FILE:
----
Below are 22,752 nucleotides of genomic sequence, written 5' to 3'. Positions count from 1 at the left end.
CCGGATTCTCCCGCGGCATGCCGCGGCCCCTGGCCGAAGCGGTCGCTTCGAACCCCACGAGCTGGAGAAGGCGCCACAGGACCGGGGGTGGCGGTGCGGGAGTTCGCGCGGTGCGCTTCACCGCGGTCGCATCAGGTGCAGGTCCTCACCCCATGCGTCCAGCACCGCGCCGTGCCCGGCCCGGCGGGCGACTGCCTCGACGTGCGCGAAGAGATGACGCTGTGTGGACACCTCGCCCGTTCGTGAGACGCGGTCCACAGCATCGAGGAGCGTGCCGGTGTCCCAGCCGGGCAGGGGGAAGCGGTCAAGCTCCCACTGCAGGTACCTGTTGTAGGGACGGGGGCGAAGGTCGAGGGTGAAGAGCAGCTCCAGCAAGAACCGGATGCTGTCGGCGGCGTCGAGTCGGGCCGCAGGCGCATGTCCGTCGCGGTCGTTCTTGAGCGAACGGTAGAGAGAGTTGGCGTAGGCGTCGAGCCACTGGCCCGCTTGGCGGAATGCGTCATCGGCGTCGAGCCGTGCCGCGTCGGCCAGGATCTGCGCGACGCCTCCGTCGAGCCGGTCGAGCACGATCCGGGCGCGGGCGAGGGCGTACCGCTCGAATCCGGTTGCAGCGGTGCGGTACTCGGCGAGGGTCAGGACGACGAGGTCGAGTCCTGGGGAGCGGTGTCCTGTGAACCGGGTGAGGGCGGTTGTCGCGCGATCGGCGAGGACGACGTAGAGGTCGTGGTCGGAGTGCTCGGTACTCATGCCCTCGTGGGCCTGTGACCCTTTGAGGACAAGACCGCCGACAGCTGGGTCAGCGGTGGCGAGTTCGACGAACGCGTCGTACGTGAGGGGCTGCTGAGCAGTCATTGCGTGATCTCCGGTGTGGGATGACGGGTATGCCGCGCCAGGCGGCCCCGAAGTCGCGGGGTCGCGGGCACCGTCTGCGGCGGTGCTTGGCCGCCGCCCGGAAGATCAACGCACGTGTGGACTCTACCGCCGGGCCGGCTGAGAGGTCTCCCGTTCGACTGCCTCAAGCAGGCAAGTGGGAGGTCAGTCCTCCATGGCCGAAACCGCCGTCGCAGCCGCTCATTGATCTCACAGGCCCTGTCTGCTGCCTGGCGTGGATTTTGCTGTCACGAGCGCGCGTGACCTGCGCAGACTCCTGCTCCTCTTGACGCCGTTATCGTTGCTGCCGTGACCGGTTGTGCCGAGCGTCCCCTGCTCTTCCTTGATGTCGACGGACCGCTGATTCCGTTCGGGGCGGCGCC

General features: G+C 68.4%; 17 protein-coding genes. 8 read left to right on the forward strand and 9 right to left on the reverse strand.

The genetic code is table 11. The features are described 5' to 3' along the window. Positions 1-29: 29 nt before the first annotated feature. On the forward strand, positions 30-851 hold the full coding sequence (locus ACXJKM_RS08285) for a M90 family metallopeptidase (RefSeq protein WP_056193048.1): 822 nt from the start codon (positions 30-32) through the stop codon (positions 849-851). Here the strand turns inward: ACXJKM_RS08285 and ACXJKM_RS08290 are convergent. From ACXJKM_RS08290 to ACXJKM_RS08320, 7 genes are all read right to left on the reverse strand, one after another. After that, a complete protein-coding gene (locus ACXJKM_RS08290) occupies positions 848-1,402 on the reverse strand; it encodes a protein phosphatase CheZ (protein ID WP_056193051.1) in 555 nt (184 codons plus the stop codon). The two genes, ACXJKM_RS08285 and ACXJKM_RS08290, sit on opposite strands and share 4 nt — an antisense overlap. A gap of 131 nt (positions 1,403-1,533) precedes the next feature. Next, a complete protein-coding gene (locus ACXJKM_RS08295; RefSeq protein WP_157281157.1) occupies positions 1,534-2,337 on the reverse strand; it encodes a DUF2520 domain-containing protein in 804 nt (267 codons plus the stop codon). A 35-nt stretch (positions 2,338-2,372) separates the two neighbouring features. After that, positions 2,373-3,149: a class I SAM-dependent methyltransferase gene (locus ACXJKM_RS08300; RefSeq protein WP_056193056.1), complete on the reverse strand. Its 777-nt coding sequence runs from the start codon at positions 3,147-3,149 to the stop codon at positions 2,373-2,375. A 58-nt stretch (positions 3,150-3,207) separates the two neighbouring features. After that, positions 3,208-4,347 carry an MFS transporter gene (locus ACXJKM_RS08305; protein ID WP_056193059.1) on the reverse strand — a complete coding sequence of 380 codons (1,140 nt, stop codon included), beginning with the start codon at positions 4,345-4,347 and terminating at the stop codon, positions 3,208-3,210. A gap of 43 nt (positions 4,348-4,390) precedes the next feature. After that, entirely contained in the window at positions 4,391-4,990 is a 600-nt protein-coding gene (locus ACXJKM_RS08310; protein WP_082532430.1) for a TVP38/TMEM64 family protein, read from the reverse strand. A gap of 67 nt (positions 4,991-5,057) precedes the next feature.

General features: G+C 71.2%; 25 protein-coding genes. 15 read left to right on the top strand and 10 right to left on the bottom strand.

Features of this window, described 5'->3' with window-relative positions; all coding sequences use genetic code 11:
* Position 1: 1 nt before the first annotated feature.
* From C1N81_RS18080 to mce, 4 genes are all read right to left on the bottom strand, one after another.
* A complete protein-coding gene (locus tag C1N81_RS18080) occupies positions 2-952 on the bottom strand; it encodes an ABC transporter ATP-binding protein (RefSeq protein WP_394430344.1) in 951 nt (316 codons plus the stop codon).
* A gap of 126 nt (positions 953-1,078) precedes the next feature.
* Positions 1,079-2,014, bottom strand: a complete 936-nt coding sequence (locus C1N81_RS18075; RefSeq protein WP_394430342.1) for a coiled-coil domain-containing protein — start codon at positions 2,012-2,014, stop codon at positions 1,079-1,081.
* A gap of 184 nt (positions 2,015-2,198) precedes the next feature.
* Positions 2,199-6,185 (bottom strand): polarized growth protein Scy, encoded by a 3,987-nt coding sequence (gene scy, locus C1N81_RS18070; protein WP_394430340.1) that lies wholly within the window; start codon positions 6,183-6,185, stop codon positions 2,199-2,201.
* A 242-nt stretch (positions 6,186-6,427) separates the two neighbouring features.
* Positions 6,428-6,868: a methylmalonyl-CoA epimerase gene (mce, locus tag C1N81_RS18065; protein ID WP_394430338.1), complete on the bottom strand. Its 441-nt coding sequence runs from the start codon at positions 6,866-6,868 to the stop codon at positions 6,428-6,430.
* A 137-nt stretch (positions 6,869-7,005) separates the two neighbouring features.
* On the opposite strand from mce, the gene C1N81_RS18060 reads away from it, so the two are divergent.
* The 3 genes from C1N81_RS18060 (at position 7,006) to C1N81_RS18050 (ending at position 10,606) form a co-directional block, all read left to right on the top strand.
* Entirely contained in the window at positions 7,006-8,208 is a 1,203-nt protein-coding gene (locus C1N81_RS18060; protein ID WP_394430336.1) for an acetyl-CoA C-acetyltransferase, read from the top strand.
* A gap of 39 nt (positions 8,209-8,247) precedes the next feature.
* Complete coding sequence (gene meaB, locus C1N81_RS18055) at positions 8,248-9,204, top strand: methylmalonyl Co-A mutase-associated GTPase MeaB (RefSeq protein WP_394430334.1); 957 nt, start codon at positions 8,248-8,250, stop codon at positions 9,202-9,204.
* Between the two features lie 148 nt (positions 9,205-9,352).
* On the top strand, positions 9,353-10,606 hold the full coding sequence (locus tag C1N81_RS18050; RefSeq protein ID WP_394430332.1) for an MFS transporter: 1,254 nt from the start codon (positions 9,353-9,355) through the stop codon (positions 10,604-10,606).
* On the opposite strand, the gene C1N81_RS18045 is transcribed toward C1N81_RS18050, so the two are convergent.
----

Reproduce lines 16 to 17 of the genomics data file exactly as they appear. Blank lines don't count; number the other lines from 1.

* A 137-nt stretch (positions 6,869-7,005) separates the two neighbouring features.
* On the opposite strand from mce, the gene C1N81_RS18060 reads away from it, so the two are divergent.